point, manipulates and modifies the data within the database,
and either commits the changes or rolls back the changes to
the starting point. Performance and scalability are essential
properties of systems designed to process transactional
workloads, and the TPC-C benchmark is designed by the
Transaction Processing Performance Council (TPC) to measure
the ability of the software and hardware of a relational database
system to process OLTP-type workloads.
Transactions per Minute (TPM)
Benchmark results
Figure 6 provides a consolidated view of the IBM FlashSystem
and VMware vCloud test results. The Y axis measures the
number of transactions per minute (TPM) that each test case
achieved, while the X axis notes the rising number of simulated
concurrent users. A performance baseline was first generated
by running the TPC-C workloads against a server without
vSphere (physical) supported by a conventional enterprise
disk storage system. Next, the test environment was migrated to
a VM generated by vSphere and supported by the conventional
disk-based storage (virtual/disk). Then the TPC-C workloads
were run against the vSphere VM pointed at LUNs hosted
on a single IBM FlashSystem array without data compression
enabled (Virtual – FlashSystem Uncompressed). Finally, to
illustrate the performance of IBM Real-time Compression
in a vCloud environment, the same tests were repeated with
IBM Real-time Compression enabled (Virtual – FlashSystem
Number of Concurrent Users
Virtual (FlashSystem Uncompressed)
Virtual (Disk)
Virtual (FlashSystem Compressed)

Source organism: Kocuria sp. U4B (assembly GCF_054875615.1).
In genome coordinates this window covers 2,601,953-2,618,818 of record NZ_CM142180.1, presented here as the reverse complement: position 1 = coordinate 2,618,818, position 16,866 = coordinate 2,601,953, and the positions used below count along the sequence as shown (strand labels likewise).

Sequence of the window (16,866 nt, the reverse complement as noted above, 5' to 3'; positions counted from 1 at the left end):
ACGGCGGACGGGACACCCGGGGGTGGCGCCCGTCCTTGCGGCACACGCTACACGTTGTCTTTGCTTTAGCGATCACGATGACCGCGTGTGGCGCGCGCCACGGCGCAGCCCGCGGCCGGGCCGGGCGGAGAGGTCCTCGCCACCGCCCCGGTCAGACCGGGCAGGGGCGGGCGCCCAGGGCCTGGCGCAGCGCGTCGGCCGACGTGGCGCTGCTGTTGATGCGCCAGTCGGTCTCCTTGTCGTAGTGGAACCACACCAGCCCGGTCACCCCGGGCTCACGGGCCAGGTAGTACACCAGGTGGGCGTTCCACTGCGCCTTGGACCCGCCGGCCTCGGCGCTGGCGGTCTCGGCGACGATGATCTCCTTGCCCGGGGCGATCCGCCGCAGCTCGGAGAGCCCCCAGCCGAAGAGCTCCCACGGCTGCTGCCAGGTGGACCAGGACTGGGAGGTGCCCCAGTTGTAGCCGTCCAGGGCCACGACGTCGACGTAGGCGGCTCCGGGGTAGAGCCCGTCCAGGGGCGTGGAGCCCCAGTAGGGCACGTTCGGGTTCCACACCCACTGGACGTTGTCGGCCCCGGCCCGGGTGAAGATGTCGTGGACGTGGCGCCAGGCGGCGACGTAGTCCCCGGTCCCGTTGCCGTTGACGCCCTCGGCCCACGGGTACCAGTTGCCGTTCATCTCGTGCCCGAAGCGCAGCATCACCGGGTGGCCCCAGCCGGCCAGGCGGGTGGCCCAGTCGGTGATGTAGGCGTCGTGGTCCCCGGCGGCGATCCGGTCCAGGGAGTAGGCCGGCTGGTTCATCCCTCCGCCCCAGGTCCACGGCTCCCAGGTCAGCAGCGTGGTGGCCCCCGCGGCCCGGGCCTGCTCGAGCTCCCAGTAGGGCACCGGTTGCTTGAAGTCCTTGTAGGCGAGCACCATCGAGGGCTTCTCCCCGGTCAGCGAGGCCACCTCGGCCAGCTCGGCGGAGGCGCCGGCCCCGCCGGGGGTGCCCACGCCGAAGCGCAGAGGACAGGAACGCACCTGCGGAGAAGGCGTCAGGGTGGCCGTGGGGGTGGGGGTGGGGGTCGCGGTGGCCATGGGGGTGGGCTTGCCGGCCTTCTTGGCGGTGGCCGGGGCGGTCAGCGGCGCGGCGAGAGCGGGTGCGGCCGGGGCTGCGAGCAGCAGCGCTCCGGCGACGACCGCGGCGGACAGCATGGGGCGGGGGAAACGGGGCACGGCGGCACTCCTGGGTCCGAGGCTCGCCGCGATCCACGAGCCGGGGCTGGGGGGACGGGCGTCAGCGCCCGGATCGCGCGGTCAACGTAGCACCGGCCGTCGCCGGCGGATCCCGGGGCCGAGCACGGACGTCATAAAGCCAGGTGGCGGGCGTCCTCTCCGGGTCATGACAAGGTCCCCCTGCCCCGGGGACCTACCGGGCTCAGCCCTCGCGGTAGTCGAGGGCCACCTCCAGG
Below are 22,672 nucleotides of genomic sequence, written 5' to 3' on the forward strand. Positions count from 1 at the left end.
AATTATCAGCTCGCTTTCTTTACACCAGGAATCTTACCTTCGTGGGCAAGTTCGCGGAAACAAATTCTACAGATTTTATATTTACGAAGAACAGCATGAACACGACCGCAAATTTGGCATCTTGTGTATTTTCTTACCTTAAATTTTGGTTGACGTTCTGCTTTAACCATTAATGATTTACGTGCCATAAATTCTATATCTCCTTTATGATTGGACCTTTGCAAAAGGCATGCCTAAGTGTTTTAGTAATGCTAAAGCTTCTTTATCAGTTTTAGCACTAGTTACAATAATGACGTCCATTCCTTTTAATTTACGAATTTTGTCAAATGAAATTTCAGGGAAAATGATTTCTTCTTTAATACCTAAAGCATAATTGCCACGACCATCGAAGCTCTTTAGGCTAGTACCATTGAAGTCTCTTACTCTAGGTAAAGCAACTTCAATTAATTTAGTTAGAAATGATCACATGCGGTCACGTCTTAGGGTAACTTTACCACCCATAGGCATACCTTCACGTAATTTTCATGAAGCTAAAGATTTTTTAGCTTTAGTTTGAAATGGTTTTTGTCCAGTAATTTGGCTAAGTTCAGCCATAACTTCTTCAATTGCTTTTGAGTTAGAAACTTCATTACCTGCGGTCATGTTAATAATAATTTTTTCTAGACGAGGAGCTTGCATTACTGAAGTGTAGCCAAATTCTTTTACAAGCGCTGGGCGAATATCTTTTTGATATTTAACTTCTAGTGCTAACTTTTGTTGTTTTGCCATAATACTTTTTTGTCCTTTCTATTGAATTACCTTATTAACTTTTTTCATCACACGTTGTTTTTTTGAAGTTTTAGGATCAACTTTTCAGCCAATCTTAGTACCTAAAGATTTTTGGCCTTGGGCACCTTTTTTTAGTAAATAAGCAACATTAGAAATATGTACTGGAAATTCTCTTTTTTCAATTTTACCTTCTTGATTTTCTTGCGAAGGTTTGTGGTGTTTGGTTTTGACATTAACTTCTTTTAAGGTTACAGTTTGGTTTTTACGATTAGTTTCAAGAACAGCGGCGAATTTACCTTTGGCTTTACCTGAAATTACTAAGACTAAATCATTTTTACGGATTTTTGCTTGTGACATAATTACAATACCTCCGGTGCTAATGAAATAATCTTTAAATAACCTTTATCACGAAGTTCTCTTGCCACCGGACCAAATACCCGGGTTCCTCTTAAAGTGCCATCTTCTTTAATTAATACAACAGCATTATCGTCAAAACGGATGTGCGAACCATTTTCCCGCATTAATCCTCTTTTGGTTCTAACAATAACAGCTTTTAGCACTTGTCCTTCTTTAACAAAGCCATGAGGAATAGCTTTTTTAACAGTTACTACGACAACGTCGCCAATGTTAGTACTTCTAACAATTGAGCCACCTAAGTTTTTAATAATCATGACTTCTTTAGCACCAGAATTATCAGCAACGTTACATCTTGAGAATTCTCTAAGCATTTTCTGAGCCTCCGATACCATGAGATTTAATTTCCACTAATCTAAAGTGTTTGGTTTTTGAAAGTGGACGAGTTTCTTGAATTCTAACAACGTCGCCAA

Figure 6: VMware and IBM FlashSystem benchmark test results
It’s important to note that these performance results were
generated using storage configurations that may or may not
closely match a particular real world scenario. For example,
many enterprises will have already deployed some solid state
drives (SSD) into their disk-based systems, either on the host
side as expanded data caches or on the storage side as cache or
Tier 1 storage. The possible SSD configurations are too
numerous for inclusive testing, but in every case the performance
trace would certainly fall somewhere between the physical and
the virtual with IBM FlashSystem traces noted above. SSDs
will improve performance over pure disk-based storage in
vCloud environments. But no SSDs will provide the high
level of application performance, consistent microsecond
latency, storage density, system reliability, and VAAI/VASA
integration benefits offered all in one simple-to-deploy
platform: IBM FlashSystem V9000.
The test results make it immediately clear that IBM FlashSystem
provides significant performance benefits in the vCloud
environment, in the range of a 157 percent improvement over
the non-virtualized, disk-based configuration. Interestingly,